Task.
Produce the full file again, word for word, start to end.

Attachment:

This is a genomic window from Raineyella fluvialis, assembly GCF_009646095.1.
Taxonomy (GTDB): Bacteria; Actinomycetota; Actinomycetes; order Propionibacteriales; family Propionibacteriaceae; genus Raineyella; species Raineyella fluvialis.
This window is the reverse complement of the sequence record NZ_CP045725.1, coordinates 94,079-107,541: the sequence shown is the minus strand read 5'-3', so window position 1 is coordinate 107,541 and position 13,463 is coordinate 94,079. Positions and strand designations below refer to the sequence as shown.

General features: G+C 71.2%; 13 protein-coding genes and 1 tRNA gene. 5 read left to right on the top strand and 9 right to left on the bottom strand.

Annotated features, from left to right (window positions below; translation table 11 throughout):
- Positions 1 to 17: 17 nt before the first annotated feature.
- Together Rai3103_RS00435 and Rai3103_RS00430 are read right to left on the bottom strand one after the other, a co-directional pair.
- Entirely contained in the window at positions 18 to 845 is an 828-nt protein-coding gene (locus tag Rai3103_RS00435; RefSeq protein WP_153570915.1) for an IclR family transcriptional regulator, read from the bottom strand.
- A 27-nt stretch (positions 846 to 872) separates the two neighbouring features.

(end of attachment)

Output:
This is a genomic window from Raineyella fluvialis, assembly GCF_009646095.1.
Taxonomy (GTDB): Bacteria; Actinomycetota; Actinomycetes; order Propionibacteriales; family Propionibacteriaceae; genus Raineyella; species Raineyella fluvialis.
This window is the reverse complement of the sequence record NZ_CP045725.1, coordinates 94,079-107,541: the sequence shown is the minus strand read 5'-3', so window position 1 is coordinate 107,541 and position 13,463 is coordinate 94,079. Positions and strand designations below refer to the sequence as shown.

General features: G+C 71.2%; 13 protein-coding genes and 1 tRNA gene. 5 read left to right on the top strand and 9 right to left on the bottom strand.

Annotated features, from left to right (window positions below; translation table 11 throughout):
- Positions 1 to 17: 17 nt before the first annotated feature.
- Together Rai3103_RS00435 and Rai3103_RS00430 are read right to left on the bottom strand one after the other, a co-directional pair.
- Entirely contained in the window at positions 18 to 845 is an 828-nt protein-coding gene (locus tag Rai3103_RS00435; RefSeq protein WP_153570915.1) for an IclR family transcriptional regulator, read from the bottom strand.
- A 27-nt stretch (positions 846 to 872) separates the two neighbouring features.